The Colour of Fear
Fear can be represented
by shapes or odours or colours or any other form depending on direct
human experience arising out of concrete situations and contingencies.
In some West Asian societies, the black flags of the Da-esh, or Islamic
State (so-called), incite sheer terror. Indeed, when a small Leftist
party recently raised black flags in their protest campaign in central
Colombo, some wags joked that the Da-esh had come to town. Some colours
go on to incite anger and aggression as with bulls trained for
In this country, white vans moving about secretively were, at one time -
in an earlier regime and then in the immediate past - associated with
repressive State terror.
In this country and, in most of South Asia, the colour saffron had, for
millennia, represented the gentle ethos of spiritual renunciation and,
the awesome possibility of enlightenment and attainment of műksha. This
colour tinged the lives of countless millions over the generations as a
marker of civilised refinement, intellectual endeavour and spiritual
journeying. It embodied a great human goal and a stage in human
existence that, itself, was a step towards transcendence.
Tragically, in this, our (much-vaunted) 'dharma dveepa', the colour of
saffron is, today, associated also with the terror of marauding gangs
using this same colour as an assertion of power, dominance,
intimidation, humiliation, and exclusion. The saffron robe today clothes
not only the gentle mendicant and pedagogue, the renouncer and social
server. It is also the convenient uniform for those with other intent.
Some Buddhist monks, perhaps in their intellectual mediocrity, have
thought fit to cloak their struggle for ethnic and religious community
dominance with a religious garb.
Sections of ancient religious texts may preach the use of violence and
force as a means of spreading 'religion'. But much of the textual
interpretation, exegesis, in the established faiths today guides us away
from such primitive human understandings of the divine message. Today,
modern exegesis leads us to the more refined understanding of spiritual
attainment be it conversion from one to another faith or the convergence
of faiths in fulfilling synergy. Religion is, today, not merely
out-of-date "superstition" that thrives on the fear of the unknown, but
a recognised social-spiritual force for the human good inspired by the
knowledge of what is possible.
The fact that those gangs of saffron-clad pseudo-mendicants were able to
wreak the destruction and weave the ambience of terror to the degree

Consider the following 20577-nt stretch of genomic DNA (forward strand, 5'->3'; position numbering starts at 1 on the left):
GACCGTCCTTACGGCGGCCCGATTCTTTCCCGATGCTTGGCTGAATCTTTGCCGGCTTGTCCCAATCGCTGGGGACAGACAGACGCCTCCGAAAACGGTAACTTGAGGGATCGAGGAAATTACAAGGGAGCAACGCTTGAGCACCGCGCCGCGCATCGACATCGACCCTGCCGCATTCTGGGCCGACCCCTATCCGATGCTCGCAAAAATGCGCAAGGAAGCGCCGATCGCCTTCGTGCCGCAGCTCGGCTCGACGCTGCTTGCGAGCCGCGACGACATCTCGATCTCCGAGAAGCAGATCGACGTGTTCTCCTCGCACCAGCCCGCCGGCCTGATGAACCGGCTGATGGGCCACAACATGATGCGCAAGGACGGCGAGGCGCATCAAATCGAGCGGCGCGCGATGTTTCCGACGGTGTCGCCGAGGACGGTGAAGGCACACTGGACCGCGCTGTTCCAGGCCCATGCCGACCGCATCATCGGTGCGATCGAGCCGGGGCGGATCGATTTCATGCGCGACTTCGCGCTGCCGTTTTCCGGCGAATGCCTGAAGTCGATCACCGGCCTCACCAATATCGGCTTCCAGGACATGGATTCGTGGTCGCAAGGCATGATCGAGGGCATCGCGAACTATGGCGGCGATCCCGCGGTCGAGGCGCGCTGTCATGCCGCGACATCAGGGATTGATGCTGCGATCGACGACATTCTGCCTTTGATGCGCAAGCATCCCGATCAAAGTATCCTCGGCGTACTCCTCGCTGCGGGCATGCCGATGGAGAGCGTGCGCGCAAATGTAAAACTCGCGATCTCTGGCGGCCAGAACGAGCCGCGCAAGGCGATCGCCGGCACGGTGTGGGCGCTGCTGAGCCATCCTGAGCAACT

that they have today is due to those in governmental power who
protected, if not, nurtured their depredations. The tragic result of
this brutality and impunity is the outright fear with which the ethnic
and religious minorities of the country view the saffron robe.
In neighbouring India, the mainstream news media has had the
self-confidence describe such saffron-clad gangs as the "saffron
brigade". Not so the Sri Lankan news media notwithstanding the local
pretensions towards liberalism. For years, saffron-clad activists have
not just advocated religio-ethnic exclusivity and dominance, but worked
to suppress attempts at inter-ethnic and inter-religious equality. The
news media in the country, however, have failed to decisively report
this destructive religious extremism as what it is.
The entirety of Sri Lankan society must unite in a common effort to end
all this resort to dressing up social hegemonism and exclusivism in
religious clothing whether of saffron or any other colour.
The ecclesiastical establishments of all religions in the country face
the challenge of doing systematic theology and philosophy to interpret
and teach the scriptures that enlighten and liberate. The modern age of
technology has the power to spread spiritual disaster if our spiritual
leaders do not act fast enough to rescue humanity from avijj„ or Satan.
Politicians must now learn from the blunders of past governments that
thought nothing of abusing religion and faiths as a means of communal
mobilisation for political gain by hoodwinking the masses with
simplistic mumbo-jumbo. In the age of the internet, such mumbo-jumbo
spreads infinitely faster that any biological virus.
The fact that a magistrate has been forced to contemplate withdrawal
from handling a case due to the violent agitation by monks speaks
volumes about the state of democracy and justice in our 'dharma dveepa'.
The monks who, in breaking laws, violate the most basic tenets of their
own religion must be treated first and foremost as law-breakers and
dealt with accordingly. If convicted, then their religious orders too
must take the next step of disciplining them according to the Vinaya.
Certainly all wrong-doers must be treated equally before the law
whatever their religion or ethnicity or ecclesiastical status. Those who
claim to preach with authority and then break the law, especially wreak
violence, must be dealt with even more severely than those who are